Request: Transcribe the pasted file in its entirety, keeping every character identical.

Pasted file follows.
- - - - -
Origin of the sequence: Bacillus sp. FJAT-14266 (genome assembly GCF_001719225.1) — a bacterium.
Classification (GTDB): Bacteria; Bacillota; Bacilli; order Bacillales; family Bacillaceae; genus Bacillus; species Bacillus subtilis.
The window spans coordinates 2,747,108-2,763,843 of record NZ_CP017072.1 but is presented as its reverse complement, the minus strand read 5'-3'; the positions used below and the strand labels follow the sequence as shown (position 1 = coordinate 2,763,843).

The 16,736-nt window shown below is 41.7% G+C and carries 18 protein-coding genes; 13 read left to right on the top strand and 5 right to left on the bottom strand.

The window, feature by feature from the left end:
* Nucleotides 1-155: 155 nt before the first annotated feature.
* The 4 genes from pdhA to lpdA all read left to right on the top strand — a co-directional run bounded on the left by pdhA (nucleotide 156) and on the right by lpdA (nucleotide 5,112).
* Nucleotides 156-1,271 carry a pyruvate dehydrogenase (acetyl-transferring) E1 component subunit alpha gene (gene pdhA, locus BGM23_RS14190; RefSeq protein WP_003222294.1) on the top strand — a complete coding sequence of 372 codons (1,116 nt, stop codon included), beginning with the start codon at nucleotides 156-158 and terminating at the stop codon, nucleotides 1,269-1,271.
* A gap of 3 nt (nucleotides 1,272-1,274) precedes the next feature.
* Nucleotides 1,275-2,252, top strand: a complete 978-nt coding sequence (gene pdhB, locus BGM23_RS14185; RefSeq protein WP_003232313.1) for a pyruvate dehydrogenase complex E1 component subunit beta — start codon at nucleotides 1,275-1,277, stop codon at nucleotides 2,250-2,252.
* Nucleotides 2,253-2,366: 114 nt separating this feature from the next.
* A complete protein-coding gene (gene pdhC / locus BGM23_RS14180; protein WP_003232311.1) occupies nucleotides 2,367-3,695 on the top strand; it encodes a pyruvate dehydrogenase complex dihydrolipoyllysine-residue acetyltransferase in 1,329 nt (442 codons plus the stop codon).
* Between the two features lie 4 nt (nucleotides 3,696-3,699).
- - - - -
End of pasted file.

Origin of the sequence: Bacillus sp. FJAT-14266 (genome assembly GCF_001719225.1) — a bacterium.
Classification (GTDB): Bacteria; Bacillota; Bacilli; order Bacillales; family Bacillaceae; genus Bacillus; species Bacillus subtilis.
The window spans coordinates 2,747,108-2,763,843 of record NZ_CP017072.1 but is presented as its reverse complement, the minus strand read 5'-3'; the positions used below and the strand labels follow the sequence as shown (position 1 = coordinate 2,763,843).

The 16,736-nt window shown below is 41.7% G+C and carries 18 protein-coding genes; 13 read left to right on the top strand and 5 right to left on the bottom strand.

The window, feature by feature from the left end:
* Nucleotides 1-155: 155 nt before the first annotated feature.
* The 4 genes from pdhA to lpdA all read left to right on the top strand — a co-directional run bounded on the left by pdhA (nucleotide 156) and on the right by lpdA (nucleotide 5,112).
* Nucleotides 156-1,271 carry a pyruvate dehydrogenase (acetyl-transferring) E1 component subunit alpha gene (gene pdhA, locus BGM23_RS14190; RefSeq protein WP_003222294.1) on the top strand — a complete coding sequence of 372 codons (1,116 nt, stop codon included), beginning with the start codon at nucleotides 156-158 and terminating at the stop codon, nucleotides 1,269-1,271.
* A gap of 3 nt (nucleotides 1,272-1,274) precedes the next feature.
* Nucleotides 1,275-2,252, top strand: a complete 978-nt coding sequence (gene pdhB, locus BGM23_RS14185; RefSeq protein WP_003232313.1) for a pyruvate dehydrogenase complex E1 component subunit beta — start codon at nucleotides 1,275-1,277, stop codon at nucleotides 2,250-2,252.
* Nucleotides 2,253-2,366: 114 nt separating this feature from the next.
* A complete protein-coding gene (gene pdhC / locus BGM23_RS14180; protein WP_003232311.1) occupies nucleotides 2,367-3,695 on the top strand; it encodes a pyruvate dehydrogenase complex dihydrolipoyllysine-residue acetyltransferase in 1,329 nt (442 codons plus the stop codon).
* Between the two features lie 4 nt (nucleotides 3,696-3,699).